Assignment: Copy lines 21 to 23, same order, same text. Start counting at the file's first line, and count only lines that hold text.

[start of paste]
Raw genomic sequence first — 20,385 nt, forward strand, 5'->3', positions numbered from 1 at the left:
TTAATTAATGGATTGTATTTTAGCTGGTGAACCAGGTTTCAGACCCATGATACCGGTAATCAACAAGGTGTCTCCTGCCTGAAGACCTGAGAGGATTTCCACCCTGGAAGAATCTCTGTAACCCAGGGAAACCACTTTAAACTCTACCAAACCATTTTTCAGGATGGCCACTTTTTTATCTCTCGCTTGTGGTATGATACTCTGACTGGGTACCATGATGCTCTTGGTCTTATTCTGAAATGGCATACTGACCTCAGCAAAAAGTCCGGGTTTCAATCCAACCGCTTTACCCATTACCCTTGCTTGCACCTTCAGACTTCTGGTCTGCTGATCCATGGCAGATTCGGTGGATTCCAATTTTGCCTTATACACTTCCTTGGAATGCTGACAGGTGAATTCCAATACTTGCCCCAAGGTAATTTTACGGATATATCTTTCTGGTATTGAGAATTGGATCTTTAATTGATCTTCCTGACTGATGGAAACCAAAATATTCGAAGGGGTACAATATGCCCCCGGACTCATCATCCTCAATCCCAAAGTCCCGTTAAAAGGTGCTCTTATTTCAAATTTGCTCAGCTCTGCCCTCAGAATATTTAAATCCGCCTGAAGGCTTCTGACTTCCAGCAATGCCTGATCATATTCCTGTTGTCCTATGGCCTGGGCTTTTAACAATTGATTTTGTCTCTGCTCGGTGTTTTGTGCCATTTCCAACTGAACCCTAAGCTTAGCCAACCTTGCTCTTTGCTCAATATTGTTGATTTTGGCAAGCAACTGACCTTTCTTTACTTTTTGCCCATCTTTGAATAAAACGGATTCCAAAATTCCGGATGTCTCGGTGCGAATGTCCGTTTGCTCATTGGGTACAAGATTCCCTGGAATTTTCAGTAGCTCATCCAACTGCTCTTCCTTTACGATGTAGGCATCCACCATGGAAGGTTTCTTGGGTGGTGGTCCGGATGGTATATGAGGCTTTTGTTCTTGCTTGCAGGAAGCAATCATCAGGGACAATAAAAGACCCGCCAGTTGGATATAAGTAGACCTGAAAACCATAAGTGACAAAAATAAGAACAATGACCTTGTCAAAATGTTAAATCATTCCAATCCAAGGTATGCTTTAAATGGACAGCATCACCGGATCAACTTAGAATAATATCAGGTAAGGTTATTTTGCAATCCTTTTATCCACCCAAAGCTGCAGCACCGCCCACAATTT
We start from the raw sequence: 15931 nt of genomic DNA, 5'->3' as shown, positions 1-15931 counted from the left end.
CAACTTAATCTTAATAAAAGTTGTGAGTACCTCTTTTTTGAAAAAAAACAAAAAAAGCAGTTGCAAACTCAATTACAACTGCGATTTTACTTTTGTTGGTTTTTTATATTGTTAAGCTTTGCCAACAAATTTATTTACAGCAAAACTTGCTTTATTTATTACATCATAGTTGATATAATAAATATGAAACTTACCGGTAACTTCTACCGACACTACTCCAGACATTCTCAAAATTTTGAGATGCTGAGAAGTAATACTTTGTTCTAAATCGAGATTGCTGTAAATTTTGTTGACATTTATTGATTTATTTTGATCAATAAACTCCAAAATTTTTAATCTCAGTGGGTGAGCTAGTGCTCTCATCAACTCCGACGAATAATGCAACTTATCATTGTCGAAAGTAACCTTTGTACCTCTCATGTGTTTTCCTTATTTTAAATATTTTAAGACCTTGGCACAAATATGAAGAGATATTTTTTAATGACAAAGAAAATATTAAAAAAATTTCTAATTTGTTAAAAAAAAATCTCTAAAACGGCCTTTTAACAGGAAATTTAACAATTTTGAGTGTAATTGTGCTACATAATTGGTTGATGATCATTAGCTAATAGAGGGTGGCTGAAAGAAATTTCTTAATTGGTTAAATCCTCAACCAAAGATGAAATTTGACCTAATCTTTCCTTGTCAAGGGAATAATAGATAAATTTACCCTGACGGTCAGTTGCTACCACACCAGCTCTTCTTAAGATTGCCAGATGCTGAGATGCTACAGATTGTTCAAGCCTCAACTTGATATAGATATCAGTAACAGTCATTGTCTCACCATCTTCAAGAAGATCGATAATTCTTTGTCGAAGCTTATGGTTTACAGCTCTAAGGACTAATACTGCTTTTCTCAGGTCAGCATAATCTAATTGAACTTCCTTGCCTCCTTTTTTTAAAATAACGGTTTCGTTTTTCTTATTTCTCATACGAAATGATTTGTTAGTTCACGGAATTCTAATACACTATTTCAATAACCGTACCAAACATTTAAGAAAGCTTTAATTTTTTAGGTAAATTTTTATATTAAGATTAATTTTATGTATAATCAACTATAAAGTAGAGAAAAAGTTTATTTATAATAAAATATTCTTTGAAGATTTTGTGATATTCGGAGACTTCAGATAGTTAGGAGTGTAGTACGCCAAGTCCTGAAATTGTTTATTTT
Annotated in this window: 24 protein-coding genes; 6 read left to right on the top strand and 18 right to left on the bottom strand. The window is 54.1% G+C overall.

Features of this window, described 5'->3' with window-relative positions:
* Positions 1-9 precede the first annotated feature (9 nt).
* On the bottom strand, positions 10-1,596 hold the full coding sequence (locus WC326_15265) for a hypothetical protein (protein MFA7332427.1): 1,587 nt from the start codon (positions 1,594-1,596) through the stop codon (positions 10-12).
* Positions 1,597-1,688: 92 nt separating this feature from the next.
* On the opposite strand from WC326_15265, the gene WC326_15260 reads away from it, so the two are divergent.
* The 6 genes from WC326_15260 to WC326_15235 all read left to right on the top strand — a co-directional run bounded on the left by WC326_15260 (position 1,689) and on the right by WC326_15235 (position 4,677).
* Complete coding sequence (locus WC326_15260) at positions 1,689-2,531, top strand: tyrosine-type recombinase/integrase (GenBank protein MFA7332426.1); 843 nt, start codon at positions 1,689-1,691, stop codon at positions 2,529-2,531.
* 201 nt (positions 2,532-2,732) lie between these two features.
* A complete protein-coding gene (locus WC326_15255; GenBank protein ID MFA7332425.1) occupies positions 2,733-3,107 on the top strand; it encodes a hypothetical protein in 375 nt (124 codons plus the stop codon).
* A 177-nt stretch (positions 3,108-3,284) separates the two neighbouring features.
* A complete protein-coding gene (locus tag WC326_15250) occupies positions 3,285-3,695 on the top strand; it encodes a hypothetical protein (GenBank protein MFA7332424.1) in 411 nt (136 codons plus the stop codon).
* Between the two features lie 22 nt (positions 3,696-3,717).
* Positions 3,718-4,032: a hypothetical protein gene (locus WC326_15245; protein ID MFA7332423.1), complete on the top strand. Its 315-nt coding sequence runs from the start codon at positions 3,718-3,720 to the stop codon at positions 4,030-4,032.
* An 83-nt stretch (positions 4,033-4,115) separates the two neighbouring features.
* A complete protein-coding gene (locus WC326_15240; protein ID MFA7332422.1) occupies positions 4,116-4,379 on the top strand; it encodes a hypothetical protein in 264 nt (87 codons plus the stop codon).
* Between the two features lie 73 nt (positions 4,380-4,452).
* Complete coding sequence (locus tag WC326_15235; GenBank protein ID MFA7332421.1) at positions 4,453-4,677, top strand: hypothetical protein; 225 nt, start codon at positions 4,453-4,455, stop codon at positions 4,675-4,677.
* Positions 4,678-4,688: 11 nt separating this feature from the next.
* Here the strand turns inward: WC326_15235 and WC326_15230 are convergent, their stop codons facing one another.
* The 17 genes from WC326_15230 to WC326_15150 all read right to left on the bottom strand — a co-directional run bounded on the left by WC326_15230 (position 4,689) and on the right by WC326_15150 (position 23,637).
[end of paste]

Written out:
* Between the two features lie 73 nt (positions 4,380-4,452).
* Complete coding sequence (locus tag WC326_15235; GenBank protein ID MFA7332421.1) at positions 4,453-4,677, top strand: hypothetical protein; 225 nt, start codon at positions 4,453-4,455, stop codon at positions 4,675-4,677.
* Positions 4,678-4,688: 11 nt separating this feature from the next.